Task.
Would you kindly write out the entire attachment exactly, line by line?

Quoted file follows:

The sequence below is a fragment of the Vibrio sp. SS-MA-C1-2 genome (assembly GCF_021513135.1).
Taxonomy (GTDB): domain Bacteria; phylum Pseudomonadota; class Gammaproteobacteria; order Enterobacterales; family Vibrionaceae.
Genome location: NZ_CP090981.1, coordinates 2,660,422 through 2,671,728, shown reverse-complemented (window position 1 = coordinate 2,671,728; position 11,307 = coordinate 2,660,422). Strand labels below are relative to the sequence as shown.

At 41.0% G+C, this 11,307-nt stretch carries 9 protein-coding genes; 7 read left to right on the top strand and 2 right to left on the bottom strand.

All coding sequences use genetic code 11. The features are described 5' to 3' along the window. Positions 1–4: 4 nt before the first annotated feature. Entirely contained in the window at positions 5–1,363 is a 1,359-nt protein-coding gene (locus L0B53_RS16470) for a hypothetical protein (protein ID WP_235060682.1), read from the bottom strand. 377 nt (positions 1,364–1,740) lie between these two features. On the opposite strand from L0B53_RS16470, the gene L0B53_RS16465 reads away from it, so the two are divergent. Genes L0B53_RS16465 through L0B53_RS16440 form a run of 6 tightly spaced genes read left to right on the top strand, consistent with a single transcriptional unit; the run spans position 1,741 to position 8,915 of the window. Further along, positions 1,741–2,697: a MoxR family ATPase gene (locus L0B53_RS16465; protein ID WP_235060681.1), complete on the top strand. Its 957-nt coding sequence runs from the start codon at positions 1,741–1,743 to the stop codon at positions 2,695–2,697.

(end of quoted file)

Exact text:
The sequence below is a fragment of the Vibrio sp. SS-MA-C1-2 genome (assembly GCF_021513135.1).
Taxonomy (GTDB): domain Bacteria; phylum Pseudomonadota; class Gammaproteobacteria; order Enterobacterales; family Vibrionaceae.
Genome location: NZ_CP090981.1, coordinates 2,660,422 through 2,671,728, shown reverse-complemented (window position 1 = coordinate 2,671,728; position 11,307 = coordinate 2,660,422). Strand labels below are relative to the sequence as shown.

At 41.0% G+C, this 11,307-nt stretch carries 9 protein-coding genes; 7 read left to right on the top strand and 2 right to left on the bottom strand.

All coding sequences use genetic code 11. The features are described 5' to 3' along the window. Positions 1–4: 4 nt before the first annotated feature. Entirely contained in the window at positions 5–1,363 is a 1,359-nt protein-coding gene (locus L0B53_RS16470) for a hypothetical protein (protein ID WP_235060682.1), read from the bottom strand. 377 nt (positions 1,364–1,740) lie between these two features. On the opposite strand from L0B53_RS16470, the gene L0B53_RS16465 reads away from it, so the two are divergent. Genes L0B53_RS16465 through L0B53_RS16440 form a run of 6 tightly spaced genes read left to right on the top strand, consistent with a single transcriptional unit; the run spans position 1,741 to position 8,915 of the window. Further along, positions 1,741–2,697: a MoxR family ATPase gene (locus L0B53_RS16465; protein ID WP_235060681.1), complete on the top strand. Its 957-nt coding sequence runs from the start codon at positions 1,741–1,743 to the stop codon at positions 2,695–2,697.